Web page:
How to use an AED

How to use an AED

AEDs are remarkably easy-to-use and the manufacturers often enhance their prompts to continuously improve usability. All Automated External Defibrillators are not the same, their features vary significantly from brand to brand and model to model. Generally it’s wise (and sometimes required) to implement CPR/AED training and certification at your organization in tandem with the availability of the life-saving public defibrillator. Staff training typically puts employees at ease with the technology and become more confident and thus likely to use the AED in a rescue situation.

Though generalized here, this is how to use an AED:

  1. How to use an AED Direct someone to call 911 and direct some to retrieve the AED
  2. Begin CPR until the AED arrives
  3. Begin CPRThe AED should be removed from the surface mount cabinet (unless already mobile)
  4. Open the carrying case but the AED sometimes does not need to be completely removed from the case
  5. Power ButtonPower on the AED which is done by pushing the power button or unlatching the AED lid
  6. Follow the AED’s voice prompts exactly as directed
  7. Look for visual prompts like a text screen, illuminating diagrams or a video screen (these are most helpful for noisy environments)
  8. How to use an AEDRemove clothing from the victims chest
  9. Place the electrode pads as directed or diagrammed, one goes on the upper right of the bare chest and the other in the lower left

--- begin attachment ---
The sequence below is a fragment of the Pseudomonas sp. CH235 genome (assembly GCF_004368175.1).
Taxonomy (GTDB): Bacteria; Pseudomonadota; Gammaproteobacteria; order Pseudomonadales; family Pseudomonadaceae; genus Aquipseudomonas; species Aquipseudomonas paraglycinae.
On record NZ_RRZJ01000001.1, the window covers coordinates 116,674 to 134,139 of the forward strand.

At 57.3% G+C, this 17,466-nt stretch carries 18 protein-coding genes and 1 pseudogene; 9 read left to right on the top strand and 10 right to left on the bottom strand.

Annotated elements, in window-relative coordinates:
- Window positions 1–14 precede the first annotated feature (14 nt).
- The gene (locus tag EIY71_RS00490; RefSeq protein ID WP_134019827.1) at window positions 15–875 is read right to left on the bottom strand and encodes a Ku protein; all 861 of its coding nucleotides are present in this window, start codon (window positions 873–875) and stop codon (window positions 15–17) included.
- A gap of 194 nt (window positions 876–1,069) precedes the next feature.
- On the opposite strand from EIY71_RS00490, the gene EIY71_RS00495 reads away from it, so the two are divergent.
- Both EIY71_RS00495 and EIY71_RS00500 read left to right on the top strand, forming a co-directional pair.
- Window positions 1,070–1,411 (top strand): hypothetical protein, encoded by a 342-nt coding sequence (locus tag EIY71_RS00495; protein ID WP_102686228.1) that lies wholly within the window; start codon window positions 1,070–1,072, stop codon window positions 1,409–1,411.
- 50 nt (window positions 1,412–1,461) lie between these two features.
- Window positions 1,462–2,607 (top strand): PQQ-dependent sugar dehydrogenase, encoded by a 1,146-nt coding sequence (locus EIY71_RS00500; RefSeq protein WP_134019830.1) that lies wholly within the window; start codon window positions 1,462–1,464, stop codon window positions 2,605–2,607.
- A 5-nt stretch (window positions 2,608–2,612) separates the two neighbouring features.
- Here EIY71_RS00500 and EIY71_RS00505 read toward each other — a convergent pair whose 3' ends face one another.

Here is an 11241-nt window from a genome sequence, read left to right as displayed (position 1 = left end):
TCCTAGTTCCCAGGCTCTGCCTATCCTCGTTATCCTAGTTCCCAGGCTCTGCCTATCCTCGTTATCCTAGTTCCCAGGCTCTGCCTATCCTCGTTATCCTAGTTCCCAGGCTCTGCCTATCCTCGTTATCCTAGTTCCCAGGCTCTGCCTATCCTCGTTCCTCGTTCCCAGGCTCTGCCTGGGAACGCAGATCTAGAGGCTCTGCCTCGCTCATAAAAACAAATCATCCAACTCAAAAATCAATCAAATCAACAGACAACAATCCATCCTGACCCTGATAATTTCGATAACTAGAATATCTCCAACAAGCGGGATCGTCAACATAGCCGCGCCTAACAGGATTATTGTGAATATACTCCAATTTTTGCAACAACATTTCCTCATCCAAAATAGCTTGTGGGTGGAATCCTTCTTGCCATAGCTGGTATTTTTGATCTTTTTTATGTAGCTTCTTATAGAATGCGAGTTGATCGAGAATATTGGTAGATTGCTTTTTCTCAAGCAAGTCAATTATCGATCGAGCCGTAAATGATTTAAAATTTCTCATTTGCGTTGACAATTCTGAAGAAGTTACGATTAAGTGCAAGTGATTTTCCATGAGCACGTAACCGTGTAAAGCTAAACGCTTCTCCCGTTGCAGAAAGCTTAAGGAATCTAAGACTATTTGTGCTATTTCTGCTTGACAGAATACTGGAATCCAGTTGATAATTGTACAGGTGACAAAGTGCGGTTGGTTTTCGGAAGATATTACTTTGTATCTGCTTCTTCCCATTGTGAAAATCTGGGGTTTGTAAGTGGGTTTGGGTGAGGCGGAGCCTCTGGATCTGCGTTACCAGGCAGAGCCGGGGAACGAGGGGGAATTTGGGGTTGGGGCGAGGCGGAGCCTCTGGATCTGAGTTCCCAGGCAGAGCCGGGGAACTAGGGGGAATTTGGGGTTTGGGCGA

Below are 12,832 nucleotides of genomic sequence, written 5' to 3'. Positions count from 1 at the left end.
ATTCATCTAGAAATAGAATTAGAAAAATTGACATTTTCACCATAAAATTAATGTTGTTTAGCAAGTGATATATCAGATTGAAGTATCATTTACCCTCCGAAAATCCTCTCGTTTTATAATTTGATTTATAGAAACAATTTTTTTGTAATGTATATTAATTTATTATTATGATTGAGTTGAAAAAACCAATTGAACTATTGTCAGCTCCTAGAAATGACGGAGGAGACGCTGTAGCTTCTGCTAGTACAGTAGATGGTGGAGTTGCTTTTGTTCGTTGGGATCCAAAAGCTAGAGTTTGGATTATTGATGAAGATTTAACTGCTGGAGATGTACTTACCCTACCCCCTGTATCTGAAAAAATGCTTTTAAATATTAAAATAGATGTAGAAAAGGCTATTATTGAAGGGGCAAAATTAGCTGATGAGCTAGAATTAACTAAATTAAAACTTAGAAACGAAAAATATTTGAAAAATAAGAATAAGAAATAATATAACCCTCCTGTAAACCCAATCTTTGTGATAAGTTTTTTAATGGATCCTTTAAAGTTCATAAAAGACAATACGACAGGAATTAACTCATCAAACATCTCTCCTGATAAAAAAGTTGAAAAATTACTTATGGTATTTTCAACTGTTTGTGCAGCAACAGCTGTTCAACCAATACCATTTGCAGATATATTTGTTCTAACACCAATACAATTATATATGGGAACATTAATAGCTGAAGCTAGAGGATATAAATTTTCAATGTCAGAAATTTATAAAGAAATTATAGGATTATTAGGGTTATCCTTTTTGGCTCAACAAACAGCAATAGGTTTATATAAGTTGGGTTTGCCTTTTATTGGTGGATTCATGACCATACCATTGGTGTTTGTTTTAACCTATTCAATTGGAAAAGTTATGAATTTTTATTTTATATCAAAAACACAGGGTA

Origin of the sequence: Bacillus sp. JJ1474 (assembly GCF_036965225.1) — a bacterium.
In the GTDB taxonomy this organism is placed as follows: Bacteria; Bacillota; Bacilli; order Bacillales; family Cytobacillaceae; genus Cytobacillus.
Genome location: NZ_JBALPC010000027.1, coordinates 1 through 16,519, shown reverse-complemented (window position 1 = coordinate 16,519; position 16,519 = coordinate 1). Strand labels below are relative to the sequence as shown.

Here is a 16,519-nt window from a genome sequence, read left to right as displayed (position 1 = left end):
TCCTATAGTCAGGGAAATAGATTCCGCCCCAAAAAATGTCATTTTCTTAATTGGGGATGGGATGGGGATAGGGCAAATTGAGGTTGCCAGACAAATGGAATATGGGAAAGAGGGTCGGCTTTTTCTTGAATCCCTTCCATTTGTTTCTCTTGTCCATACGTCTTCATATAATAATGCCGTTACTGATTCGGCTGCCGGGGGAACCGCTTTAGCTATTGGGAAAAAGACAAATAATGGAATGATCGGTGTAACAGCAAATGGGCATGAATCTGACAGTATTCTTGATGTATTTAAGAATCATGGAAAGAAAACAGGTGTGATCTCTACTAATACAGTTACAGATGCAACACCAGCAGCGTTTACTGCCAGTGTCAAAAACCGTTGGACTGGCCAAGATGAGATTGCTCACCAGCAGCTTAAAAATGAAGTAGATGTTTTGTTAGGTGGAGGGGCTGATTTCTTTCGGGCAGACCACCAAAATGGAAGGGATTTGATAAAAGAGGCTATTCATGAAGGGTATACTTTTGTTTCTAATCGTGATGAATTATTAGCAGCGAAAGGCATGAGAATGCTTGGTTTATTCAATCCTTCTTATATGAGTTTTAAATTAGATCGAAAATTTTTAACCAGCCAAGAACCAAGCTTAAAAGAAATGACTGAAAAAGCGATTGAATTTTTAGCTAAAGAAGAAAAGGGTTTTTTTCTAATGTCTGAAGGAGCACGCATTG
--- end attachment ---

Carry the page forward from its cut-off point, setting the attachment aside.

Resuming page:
1. How to use an AEDOnce the pads are placed properly the AED determines if a shock is required
  2. If a shockable rhythm is detected the AED will advise a shockHow to use an AED
  3. If directed to deliver a shock push the shock button (some AEDs are fully-automatic which means it delivers a shock without having to push a shock button)
  4. How to use an AED When prompted to begin CPR place overlapping hands in the middle of the chest and push down approximately one third of the depth of the chest at the rate 100 compression per minute
  5. Subsequent shocks are sometimes required if the initial shock is not successful, the device will advise accordingly
Individuals handle pressure differently and thus training efforts should be maximized for the staff with CPR/AED training, instructional videos, and periodic refreshers. All these efforts improve the chance of a revival. If you have questions as to how to use an AED or your specific AED type contact AED One-Stop Shop for expert level consultative support.